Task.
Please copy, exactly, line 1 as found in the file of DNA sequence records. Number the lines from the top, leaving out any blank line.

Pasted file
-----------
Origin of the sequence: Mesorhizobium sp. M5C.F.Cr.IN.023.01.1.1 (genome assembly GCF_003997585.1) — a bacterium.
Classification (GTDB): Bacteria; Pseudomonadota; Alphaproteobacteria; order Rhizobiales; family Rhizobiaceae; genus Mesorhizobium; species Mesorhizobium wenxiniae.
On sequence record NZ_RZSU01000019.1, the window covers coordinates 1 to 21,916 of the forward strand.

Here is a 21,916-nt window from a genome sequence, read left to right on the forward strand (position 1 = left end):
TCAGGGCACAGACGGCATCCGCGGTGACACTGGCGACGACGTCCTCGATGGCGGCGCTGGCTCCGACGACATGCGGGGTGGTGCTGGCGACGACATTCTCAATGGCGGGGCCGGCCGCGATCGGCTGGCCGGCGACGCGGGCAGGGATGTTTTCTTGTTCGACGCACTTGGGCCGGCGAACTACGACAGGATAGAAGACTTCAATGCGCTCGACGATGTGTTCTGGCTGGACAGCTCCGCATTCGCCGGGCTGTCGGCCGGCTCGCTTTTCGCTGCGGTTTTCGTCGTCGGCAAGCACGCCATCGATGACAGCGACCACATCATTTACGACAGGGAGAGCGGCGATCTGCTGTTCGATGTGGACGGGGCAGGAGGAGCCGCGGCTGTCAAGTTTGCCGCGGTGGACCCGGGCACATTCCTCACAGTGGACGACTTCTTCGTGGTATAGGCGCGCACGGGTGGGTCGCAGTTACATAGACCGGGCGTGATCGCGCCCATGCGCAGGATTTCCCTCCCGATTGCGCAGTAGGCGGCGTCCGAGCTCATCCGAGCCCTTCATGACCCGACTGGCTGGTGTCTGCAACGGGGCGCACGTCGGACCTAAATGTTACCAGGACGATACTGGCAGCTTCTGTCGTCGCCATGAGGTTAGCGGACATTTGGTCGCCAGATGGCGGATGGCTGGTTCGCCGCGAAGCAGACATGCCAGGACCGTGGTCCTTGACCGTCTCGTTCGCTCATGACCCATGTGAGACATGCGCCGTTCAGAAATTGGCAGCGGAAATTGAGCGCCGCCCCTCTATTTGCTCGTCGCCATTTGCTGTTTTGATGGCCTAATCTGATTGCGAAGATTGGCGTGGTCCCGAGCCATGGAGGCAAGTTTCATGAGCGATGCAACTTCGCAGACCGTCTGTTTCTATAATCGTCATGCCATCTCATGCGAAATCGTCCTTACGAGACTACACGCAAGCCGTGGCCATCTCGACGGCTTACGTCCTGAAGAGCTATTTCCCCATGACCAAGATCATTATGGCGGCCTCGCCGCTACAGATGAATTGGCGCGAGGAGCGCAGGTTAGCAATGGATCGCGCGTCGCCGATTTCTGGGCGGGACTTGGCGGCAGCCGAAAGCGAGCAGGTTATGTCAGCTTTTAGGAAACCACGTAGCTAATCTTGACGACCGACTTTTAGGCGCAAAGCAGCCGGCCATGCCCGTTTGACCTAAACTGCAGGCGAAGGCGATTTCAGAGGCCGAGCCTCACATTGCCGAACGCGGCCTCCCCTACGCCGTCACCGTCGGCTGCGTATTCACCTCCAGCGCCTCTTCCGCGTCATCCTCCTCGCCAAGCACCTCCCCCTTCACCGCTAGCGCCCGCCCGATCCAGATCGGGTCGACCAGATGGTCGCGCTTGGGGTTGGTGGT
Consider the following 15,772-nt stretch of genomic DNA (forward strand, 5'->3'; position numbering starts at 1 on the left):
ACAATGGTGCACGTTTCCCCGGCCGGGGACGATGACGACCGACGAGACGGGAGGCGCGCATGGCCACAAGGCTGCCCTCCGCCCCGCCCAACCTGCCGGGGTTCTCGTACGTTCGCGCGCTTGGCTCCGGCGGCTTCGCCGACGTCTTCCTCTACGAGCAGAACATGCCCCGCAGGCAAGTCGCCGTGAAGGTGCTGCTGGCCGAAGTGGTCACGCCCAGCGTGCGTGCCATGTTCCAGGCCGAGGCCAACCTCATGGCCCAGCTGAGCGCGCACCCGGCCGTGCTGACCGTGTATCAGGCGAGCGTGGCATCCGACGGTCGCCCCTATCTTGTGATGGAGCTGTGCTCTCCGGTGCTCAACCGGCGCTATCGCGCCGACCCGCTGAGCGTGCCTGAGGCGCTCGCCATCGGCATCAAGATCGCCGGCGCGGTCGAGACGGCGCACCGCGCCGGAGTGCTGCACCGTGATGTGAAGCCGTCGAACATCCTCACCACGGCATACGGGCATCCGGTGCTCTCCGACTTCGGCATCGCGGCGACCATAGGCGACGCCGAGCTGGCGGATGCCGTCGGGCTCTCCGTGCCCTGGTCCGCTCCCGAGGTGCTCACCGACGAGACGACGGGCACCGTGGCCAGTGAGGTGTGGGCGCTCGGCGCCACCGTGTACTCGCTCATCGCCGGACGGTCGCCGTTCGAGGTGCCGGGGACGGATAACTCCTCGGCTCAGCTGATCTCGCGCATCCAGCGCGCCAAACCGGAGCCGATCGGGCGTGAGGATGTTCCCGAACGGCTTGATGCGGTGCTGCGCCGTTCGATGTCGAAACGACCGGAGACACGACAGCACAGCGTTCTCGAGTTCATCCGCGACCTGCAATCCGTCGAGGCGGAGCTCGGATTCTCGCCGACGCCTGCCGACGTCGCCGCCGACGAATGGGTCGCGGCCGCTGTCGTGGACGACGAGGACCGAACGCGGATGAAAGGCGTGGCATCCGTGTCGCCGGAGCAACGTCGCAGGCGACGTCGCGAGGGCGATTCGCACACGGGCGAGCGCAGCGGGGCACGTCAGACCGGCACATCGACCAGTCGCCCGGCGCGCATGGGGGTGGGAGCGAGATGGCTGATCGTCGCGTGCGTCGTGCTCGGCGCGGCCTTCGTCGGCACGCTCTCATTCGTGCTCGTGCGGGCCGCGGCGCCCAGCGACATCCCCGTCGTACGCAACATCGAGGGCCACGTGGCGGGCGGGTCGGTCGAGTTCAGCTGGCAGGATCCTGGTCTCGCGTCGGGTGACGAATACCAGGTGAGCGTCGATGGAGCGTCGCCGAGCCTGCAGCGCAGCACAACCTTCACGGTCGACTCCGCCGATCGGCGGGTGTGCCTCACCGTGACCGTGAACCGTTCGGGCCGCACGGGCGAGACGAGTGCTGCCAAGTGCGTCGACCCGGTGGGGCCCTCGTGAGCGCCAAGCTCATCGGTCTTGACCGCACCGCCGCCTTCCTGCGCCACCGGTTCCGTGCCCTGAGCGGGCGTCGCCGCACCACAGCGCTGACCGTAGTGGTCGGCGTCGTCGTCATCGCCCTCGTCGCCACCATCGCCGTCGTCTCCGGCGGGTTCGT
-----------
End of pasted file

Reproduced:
Origin of the sequence: Mesorhizobium sp. M5C.F.Cr.IN.023.01.1.1 (genome assembly GCF_003997585.1) — a bacterium.